Stepper Motors

Do you think there’s any chance we’ll ever see steppers on the list of FRC-legal motors?

Open control loops are a whole lot easier than closed ones, and I’ve always felt steppers are a natural solution for a large portion of the FRC problem-space that is currently occupied by PID or bang-bang control loops.

This has been discussed before.

Steppers are really hard to use effectively, it would just widen the gap between the better engineering teams and the less experienced.

It uses open loop control so if it loses steps they stay lost and can accumulate. In an FRC environment there are just too many opportunities to loose steps and it would likely end up being a nightmare for all but the best teams.

An encoder versaplanetary stage accomplishes the same result in a more robust way without changing the rules. I’ve seen clever ways to attach encoders to versaplanetaries so even this isn’t really necesary. (a half inch hex encoder would be cool though)

Combined with the above concerns (on missed counts), stepper motors are pretty awful in terms of power to weight.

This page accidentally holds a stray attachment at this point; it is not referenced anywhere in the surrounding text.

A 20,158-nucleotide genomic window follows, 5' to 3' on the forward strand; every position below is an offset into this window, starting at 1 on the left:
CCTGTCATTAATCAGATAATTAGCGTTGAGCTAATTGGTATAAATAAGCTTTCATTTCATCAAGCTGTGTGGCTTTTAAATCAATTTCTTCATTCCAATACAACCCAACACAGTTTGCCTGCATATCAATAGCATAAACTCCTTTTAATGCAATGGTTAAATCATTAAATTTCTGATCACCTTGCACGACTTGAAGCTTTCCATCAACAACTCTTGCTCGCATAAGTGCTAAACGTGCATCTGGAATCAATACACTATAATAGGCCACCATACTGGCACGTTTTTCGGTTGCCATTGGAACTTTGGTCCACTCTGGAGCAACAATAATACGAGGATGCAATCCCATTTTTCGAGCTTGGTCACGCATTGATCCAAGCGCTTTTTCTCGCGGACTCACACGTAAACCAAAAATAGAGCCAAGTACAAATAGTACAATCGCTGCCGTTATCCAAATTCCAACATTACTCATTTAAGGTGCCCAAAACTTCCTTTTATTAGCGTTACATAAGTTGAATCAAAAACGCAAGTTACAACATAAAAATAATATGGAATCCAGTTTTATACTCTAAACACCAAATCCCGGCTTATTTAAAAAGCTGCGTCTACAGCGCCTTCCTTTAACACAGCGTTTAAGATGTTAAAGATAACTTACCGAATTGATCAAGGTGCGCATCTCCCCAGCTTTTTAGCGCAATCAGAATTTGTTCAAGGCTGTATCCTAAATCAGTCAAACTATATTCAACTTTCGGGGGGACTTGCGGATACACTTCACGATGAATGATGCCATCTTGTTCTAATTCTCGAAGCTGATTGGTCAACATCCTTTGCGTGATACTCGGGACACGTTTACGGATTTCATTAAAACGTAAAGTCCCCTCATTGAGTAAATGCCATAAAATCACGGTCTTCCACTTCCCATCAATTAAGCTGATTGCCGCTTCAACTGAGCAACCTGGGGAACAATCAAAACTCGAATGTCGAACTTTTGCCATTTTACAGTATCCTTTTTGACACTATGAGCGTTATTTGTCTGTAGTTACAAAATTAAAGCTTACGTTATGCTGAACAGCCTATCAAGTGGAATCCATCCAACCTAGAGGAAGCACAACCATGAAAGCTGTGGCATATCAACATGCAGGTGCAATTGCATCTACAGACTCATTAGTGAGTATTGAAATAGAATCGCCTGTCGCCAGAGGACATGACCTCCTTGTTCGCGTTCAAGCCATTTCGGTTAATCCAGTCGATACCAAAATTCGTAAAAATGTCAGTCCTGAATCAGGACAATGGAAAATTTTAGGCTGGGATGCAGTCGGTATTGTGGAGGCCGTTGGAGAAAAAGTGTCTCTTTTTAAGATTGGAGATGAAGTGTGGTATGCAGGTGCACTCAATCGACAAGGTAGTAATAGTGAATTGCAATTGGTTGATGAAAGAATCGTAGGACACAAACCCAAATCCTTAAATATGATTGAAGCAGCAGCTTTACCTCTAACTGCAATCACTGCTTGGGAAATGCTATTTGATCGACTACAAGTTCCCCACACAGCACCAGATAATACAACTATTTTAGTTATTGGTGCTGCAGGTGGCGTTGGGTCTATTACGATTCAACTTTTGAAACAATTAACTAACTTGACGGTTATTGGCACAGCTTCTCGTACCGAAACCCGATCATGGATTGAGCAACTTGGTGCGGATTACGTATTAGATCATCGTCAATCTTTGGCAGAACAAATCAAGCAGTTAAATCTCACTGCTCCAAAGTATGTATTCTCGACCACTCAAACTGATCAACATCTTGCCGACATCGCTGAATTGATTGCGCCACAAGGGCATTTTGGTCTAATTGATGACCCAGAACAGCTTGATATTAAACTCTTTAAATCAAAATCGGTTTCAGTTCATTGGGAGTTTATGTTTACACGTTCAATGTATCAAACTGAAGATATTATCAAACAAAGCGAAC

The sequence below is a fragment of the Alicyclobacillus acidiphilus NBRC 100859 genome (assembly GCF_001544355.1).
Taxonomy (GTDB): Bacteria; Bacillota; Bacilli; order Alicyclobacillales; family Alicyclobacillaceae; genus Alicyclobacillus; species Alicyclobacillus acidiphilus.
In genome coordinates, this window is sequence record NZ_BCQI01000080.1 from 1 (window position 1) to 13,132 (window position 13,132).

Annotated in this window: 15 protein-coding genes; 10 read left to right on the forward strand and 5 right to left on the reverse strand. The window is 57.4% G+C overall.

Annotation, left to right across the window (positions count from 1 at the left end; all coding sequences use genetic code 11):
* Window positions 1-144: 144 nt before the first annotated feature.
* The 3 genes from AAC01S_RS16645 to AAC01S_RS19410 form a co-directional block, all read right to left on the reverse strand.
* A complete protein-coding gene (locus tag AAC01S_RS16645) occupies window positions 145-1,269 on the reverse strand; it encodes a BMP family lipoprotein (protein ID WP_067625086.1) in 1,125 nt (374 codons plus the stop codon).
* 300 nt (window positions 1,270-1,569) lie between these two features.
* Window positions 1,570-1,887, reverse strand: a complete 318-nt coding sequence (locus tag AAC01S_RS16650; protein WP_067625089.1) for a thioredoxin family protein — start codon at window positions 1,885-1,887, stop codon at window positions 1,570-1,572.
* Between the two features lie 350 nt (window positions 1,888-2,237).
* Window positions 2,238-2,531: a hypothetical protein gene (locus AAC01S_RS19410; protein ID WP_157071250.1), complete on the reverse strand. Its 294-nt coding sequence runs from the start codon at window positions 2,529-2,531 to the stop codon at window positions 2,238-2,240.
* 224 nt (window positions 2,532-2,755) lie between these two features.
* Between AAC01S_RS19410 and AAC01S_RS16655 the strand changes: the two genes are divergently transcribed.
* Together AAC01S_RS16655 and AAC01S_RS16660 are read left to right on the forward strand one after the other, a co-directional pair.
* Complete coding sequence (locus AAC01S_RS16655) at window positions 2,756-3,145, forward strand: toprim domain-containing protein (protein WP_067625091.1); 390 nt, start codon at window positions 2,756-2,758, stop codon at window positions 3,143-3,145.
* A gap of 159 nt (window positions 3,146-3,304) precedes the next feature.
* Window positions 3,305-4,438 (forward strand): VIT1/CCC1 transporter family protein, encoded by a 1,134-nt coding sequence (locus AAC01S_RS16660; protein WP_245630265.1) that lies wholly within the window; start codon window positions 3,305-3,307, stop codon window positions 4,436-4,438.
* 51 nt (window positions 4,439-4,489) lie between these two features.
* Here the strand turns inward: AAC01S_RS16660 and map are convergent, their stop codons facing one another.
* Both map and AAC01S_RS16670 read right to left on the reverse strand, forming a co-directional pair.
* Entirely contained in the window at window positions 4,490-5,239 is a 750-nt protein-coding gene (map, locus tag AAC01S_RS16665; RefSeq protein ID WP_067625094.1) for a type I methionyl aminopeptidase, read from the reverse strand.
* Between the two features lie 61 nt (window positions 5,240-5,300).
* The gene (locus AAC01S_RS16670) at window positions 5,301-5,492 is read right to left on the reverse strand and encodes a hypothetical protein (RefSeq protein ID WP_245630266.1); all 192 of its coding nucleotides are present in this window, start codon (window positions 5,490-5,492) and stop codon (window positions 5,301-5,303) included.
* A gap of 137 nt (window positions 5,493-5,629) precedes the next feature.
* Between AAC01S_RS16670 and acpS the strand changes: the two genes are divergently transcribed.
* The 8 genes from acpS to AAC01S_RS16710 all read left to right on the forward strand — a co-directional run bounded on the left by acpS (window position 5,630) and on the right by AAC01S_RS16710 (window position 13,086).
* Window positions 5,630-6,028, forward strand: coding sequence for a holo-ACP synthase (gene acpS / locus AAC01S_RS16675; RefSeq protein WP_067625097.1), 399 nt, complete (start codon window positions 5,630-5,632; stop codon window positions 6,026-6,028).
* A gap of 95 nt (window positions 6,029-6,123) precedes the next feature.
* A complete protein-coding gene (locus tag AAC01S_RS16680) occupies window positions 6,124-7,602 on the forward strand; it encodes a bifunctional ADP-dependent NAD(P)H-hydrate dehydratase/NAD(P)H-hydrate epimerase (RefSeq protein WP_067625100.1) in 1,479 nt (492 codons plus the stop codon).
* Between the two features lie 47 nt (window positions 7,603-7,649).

I do not think this is really the case. If you choose the wrong stepper for the job, yes, you are going to have problem with skipped steps and accumulated errors. But it is not that hard to pick a stepper with the appropriate torque for a given mechanism.

For many manipulators which require small, precise movements, I think a stepper is far easier to use than a DC motor in a closed control loop. Less complexity, fewer failure points.

Please, walk through the selection of a stepper motor and brushed motor for an elevator for this years game. You’ll see that you end up with a giant stepper motor (or you’ll leave yourself vulnerable to missing counts due to friction/wind blowing/jammed tote/whatever).

Electrical components become legal when enough of them are donated to FIRST to put an adequate amount of them in each kit of parts. If you want to use an electrical component, find a company willing to donate enough of them.

I don’t think that steppers should be restricted. If someone knowledgeable sees an opportunity to use one effectively than why not let them? It may just be hard to imagine how to use them in FRC simply because we haven’t ever seen it.

Clearly, steppers are not suitable for the entire problem space of FRC motion control. You’re not going to lift a tote with one.

That doesn’t mean that they aren’t very well-suited for certain parts of it. Not all of FRC is lifting totes.

The problem is that teams that can already effectively use them are likely already dominant and this would allow them to be more dominant. Or you get the consensus that it’s not useful and end up with more throttle motors, but with their own entire section in the manual.

It also has the very real potential to be misused by less experienced teams and cause massive problems when it doesn’t work properly.

IMHO it’s a can of worms that does not need to be opened.